The Justice Department must give Congress secret grand jury testimony from special counsel Robert Mueller's Russia investigation, a federal appeals court ruled Tuesday — giving the House a win in a separation-of-powers clash with the Trump administration.
The three-judge panel said in a 2-1 opinion that House Democrats were entitled to the material as part of their ongoing investigation into President Donald Trump's conduct. The ruling upholds a lower court opinion from last year.
In her opinion, Judge Judith Rogers wrote that because Mueller himself "stopped short" of reaching conclusions about Trump's conduct to avoid stepping on the House's impeachment power, "the Committee has established that it cannot 'fairly and diligently' make a final determination about the conduct described in both volumes of the Mueller Report 'without the grand jury material referenced' therein."
The ruling softens the blow of a loss the House endured two weeks ago when judges on the same court said they would not force former White House counsel Don McGahn to testify before Congress. The split decisions leave neither the administration nor Congress with a clear upper hand in their inter-branch dispute.
Even so, the practical impact of the decision is unclear.
Though lawyers for the Democrats had said the grand jury material could be used for additional articles of impeachment against Trump, the Senate impeachment trial over the president's interactions with Ukraine ended weeks ago in an acquittal.
The case is one of several disputes between the Trump administration and Congress that courts have grappled with in recent months.
The two sides had been similarly at odds on the question of whether McGahn could be forced to testify about Trump's behavior during the Russia investigation. The appeals court ruled in a recent 2-1 decision that judges had no role to play in that dispute and dismissed the case.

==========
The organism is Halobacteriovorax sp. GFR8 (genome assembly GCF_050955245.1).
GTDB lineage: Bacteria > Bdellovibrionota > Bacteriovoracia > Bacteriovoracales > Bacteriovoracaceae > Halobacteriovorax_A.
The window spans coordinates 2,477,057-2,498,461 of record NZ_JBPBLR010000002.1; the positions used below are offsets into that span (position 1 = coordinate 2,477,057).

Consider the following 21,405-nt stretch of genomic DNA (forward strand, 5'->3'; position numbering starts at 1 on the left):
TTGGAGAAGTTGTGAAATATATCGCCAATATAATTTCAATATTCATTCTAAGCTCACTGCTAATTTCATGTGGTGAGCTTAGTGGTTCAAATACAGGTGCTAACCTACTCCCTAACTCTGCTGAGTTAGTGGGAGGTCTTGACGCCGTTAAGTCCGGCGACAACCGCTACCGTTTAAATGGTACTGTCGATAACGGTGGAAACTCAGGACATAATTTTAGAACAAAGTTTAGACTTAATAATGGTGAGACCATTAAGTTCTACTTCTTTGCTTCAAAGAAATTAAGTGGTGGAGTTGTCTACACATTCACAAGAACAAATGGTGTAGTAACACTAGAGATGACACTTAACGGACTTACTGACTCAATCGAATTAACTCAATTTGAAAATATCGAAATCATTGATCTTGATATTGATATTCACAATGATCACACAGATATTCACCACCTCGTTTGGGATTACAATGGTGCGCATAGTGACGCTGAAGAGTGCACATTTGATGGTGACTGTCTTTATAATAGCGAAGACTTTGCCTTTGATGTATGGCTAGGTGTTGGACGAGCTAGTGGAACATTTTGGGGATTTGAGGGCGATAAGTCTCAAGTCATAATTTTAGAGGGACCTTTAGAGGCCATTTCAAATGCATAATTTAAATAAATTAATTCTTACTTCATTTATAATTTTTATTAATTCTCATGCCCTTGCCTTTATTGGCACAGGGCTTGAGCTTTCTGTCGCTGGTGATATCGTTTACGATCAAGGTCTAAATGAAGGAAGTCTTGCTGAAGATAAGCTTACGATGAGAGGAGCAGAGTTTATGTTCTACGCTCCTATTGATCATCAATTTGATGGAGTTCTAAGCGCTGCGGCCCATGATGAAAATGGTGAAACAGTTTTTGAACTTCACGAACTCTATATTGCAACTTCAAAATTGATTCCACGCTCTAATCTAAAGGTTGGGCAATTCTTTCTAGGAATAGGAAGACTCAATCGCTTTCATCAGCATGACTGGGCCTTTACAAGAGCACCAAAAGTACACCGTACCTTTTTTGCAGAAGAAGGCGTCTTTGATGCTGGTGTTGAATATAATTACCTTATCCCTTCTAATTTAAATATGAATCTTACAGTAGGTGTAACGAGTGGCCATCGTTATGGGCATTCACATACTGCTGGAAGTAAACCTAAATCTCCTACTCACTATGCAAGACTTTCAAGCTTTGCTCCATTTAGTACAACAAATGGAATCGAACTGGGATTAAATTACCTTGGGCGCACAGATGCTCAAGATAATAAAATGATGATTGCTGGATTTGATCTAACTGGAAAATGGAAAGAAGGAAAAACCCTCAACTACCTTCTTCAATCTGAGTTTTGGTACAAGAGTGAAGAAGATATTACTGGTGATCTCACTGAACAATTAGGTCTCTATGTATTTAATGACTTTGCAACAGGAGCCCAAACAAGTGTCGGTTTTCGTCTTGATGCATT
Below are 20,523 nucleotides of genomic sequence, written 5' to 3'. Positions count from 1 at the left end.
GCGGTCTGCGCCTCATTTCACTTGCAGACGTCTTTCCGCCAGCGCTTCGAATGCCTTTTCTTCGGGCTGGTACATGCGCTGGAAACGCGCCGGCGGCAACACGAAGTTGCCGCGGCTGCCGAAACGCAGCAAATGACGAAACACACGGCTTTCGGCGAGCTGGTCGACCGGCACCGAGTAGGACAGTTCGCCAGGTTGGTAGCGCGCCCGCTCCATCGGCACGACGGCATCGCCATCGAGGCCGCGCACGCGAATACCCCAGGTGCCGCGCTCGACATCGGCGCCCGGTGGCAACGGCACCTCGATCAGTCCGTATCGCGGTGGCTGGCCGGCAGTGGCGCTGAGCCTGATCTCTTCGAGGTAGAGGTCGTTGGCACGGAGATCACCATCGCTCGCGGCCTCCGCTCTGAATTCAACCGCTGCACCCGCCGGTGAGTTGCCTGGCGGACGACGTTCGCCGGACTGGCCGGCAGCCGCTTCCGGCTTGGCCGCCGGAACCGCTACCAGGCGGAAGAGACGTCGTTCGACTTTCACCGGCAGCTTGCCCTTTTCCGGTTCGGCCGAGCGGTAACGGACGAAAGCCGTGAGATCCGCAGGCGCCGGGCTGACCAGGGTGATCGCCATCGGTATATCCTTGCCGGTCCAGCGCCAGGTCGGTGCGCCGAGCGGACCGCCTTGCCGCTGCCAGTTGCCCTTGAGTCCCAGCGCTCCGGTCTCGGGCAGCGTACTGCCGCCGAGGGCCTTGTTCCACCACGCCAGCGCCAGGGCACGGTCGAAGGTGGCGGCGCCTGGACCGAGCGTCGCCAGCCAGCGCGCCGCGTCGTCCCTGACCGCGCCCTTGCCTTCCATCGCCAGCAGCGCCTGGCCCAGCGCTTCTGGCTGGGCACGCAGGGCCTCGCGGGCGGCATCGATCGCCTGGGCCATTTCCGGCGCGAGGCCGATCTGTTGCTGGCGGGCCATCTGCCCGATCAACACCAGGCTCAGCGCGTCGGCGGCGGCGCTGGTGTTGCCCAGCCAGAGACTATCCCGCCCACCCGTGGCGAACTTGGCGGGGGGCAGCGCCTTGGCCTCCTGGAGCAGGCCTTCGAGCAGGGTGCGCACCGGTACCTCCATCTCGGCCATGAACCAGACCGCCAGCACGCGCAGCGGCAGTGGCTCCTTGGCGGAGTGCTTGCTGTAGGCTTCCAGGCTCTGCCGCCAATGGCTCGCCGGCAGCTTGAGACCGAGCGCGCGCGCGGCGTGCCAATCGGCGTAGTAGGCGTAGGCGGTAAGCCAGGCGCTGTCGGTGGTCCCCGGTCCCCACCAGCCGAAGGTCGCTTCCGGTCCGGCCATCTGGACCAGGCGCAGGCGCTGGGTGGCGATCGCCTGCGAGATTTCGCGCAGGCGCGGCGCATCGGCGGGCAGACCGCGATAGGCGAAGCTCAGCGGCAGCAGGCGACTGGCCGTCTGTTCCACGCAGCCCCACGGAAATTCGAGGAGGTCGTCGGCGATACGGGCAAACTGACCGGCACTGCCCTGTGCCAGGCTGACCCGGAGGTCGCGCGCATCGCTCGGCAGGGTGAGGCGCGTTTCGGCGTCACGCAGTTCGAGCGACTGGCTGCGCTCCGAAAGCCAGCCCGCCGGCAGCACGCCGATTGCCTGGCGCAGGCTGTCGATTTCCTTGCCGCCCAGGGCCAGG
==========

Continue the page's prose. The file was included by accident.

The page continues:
Grand jury testimony is typically treated as secret, in part to protect the privacy of people who are not charged or are considered peripheral to a criminal investigation. But several exceptions allow for the material to be turned over, including if it is in connection with a judicial proceeding.
The House argued that the impeachment inquiry met that definition, and it sought copies of testimony referenced in Mueller's 448-page report on Russian election interference and potential obstruction by Trump. U.S. District Judge Beryl Howell sided with the House last October in ordering that the material be turned over.
The Justice Department appealed that decision, with lawyers arguing that the material sought by the House had no relevance to the impeachment inquiry and that the House already had ample information about the investigation.
Several dozen witnesses appeared before Mueller's grand jury, including former Trump campaign chairman Paul Manafort.